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WOONSOCKET â€” Some say thereâ€™s just no room for analytic cubism in local government, but donâ€™t tell the kids at Beacon Charter School for the Arts.
Their abstract works of art, along with more traditional landscapes and self-portraits, have turned the corridors of City Hall into gallery space.
The latest joint venture between the cityâ€™s growing arts crowd and Mayor Leo T. Fontaineâ€™s administration is designed to showcase the work of student artists from Beacon and give everyday folks who pass through City Hall an opportunity to sample the exceptional expertise of these emerging artists.
And if a guy on the way to public works for a trash permit happens to see a painting he likes so much he wants to buy it, well, that can be arranged, too.
â€śYou wouldnâ€™t believe the fine quality of the works these kids are creating,â€ť says Tina Go, Beaconâ€™s director of admissions. â€śWe try to provide as many opportunities as possible for students to sell their works.â€ť
Some Beacon student art has been sold in the past after being put on display at the Museum of Work and Culture, but even Principal Michael Skeldon was stunned by what happened when their wares went up for sale at the downtown schoolâ€™s annual art festival in December. Many fine pieces were snapped up that day, but no artist had more success than a student named Carla Nunez.
â€śHer paintings were so good,â€ť said Skeldon, â€śshe sold out.â€ť
This isnâ€™t the first time Mayor Fontaine has invited young artists to use City Hall as gallery space to show off their goods to potential buyers. RiverzEdge Arts and students from the Woonsocket Area Career and Technical School have been doing it for some time â€“ and making a few sales, officials say.
Student art from Beacon will now join a roster of exhibits from the three schools that rotate on a regular basis.
â€śItâ€™s all part of the art gallery at City Hall,â€ť said Economic Development Aide Linda Plays. â€śMayor Fontaine is a huge supporter of the arts, Main Street is part of the arts and entertainment district and heâ€™s a huge supporter of youth.â€ť
Fontaine had been looking forward to participating in the official kickoff of the Beacon gallery program Tuesday, but he was sidelined with an illness, said Plays.
The Beacon exhibit includes art created by nine students, 17 works in a variety of styles, some of which directly reflect their course work, including â€“ you guessed it â€“ analytic cubism. For those who havenâ€™t dipped their toes into the waters of art history lately, the style is a take on the visual inventions pioneered by the famed Picasso over a century ago.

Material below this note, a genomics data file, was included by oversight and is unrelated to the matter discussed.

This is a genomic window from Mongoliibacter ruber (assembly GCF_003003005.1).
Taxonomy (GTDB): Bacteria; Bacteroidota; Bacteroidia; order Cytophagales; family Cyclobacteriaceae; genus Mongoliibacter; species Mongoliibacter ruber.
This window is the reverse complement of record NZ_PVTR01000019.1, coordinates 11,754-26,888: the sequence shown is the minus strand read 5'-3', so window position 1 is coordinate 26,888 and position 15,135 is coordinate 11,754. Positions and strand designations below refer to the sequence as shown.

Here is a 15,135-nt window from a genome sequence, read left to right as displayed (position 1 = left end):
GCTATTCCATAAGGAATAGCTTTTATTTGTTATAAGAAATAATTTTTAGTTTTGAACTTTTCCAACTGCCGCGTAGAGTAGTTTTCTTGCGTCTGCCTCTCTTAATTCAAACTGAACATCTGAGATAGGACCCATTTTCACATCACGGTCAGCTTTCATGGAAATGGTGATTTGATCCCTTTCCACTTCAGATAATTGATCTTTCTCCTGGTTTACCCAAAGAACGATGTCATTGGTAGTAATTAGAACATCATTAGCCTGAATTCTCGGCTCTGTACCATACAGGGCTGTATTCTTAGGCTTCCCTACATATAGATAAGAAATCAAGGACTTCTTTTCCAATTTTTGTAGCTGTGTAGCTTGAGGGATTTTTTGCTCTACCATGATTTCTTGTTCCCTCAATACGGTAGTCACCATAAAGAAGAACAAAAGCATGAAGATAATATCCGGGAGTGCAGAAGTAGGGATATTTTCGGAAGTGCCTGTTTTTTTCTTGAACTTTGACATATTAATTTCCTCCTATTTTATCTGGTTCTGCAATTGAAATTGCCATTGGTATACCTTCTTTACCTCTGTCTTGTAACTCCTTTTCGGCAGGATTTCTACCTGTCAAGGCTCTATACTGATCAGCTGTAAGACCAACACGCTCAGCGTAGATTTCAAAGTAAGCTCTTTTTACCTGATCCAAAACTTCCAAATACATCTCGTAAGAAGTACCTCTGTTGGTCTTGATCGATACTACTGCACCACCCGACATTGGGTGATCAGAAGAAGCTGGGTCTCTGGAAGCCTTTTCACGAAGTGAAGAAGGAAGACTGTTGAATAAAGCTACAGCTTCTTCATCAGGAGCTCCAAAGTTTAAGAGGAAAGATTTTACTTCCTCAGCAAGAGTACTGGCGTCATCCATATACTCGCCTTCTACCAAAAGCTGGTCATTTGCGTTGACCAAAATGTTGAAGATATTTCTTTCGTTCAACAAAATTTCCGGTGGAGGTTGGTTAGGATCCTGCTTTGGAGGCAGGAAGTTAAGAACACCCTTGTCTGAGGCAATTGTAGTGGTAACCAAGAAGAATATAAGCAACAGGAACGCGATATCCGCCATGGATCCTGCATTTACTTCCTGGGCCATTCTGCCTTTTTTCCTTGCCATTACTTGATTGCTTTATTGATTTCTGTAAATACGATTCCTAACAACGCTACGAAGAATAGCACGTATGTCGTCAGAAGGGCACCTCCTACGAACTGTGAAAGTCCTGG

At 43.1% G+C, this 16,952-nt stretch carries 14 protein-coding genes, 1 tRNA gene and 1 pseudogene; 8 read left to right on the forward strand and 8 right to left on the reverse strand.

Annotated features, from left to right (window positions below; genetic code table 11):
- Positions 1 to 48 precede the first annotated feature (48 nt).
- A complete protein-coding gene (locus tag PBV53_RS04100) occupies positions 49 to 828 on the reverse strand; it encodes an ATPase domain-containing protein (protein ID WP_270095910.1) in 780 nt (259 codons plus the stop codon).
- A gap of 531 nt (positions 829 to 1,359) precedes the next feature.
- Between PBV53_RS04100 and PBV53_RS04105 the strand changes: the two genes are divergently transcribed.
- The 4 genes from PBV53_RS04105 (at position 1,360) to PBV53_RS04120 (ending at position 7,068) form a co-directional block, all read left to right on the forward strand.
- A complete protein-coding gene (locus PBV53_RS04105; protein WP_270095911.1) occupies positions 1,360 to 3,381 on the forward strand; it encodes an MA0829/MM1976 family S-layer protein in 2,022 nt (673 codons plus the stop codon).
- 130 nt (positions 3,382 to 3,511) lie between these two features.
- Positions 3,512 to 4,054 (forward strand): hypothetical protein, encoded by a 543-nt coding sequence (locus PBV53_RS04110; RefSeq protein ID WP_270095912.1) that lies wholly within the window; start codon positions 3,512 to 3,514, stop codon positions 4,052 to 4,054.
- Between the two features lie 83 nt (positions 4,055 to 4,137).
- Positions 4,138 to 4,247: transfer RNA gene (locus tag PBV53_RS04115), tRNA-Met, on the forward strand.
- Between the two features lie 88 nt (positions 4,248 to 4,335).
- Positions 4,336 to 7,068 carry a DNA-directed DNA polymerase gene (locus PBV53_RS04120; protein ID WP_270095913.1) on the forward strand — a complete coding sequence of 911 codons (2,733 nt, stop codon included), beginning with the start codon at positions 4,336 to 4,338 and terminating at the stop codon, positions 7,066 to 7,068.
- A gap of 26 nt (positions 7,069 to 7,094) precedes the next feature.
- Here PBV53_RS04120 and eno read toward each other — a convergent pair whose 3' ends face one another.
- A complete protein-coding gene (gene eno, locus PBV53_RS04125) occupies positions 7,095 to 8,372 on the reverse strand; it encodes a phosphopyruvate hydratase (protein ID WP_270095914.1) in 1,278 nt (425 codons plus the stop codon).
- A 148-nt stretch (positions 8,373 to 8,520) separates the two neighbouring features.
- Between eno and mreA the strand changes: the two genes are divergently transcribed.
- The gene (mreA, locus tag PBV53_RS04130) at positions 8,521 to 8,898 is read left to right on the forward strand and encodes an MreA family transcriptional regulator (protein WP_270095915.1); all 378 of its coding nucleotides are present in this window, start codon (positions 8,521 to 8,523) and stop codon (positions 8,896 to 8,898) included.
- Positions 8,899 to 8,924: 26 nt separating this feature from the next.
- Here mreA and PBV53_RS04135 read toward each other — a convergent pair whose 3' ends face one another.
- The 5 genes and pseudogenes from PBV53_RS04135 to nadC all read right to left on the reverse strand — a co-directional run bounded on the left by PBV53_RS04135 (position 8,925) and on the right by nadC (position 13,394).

â€śWe thought this was a great opportunity for the students to display their work in a public building,â€ť says Beacon Artistic Director Patricia Hawkridge.
One thing you wonâ€™t see on any of the canvasses is a price tag. School officials suggest that anyone interested in making a purchase reach out to Beacon. The prices wonâ€™t be decided until school officials discuss the terms with the artist first.
While some local arts programs keep a portion of the proceeds from the sales of student art, Beacon students are allowed to keep 100 percent of whatever their works sell for. Unlike private, non-profit enrichment programs for students, Beacon is funded by taxpayers, so itâ€™s hard to justify recouping money from student sales to help run programs, said Skeldon.
â€śBeacon doesnâ€™t need to take a cut,â€ť he says.
Founded in 2003, Beacon Charter School for the Arts requires students to take the same core requirements in math, English and science as a traditional public school, but it functions more like a college because students must choose a concentration in visual arts, culinary arts or theater, says Skeldon. Generally, he says, students spend about 25 percent of their class time, or 75 minutes a day, in their area of concentration.
â€śFor the most part, they do head off the arts-related colleges,â€ť says Skeldon.
Several of the exhibiting student artists were on hand yesterday for the kickoff of the City Hall exhibit, including Mackenzie Eastman, Robert Coveney, Misty Rosenfield and Maxwell Silva.
The 17-year-old Coveneyâ€™s contributions to the exhibit include a chilly-looking scene of winter on the Blackstone River, an image he says was inspired by a photograph he took last year. Hawkridge said itâ€™s difficult to put a price tag on student art, but given the cost of materials and a modest premium for Coveneyâ€™s creativity and time, a fair asking price for the riverscape might be $75.
Coveney seemed surprised by the off-the-cuff appraisal. â€śI was going to say $50 but $75 is alright,â€ť he said.
Pocketing a little cash from exhibiting in a well-traveled public spot wouldnâ€™t be so bad, but Coveney says the exposure is more important to him.
â€śIt opens up opportunities for more people to know me as an artist,â€ť says Coveney, who doesnâ€™t necessarily aspire to become a professional painter. He says heâ€™s also considering a career in the film arts or, perhaps, custom woodworking.
Like Coveney, money also seems to be the last thing Eastman hopes to gain from showing her work at City Hall, including her watercolor of a tree at sunset inspired by a scene from New Mexico. Also 17, Eastman says sheâ€™s thinking about a career in creating â€śgraphic novels,â€ť a growing literary genre in which pictures do the yeomanâ€™s work of storytelling instead of words.
But Eastman says she wants to be known as someone with an eclectic set of creative skills.
â€śIâ€™m not usually recognized for my painting,â€ť she says. â€śGraphic noveling is what Iâ€™d like to do but Iâ€™d like to be able to show that I have other talents.â€ť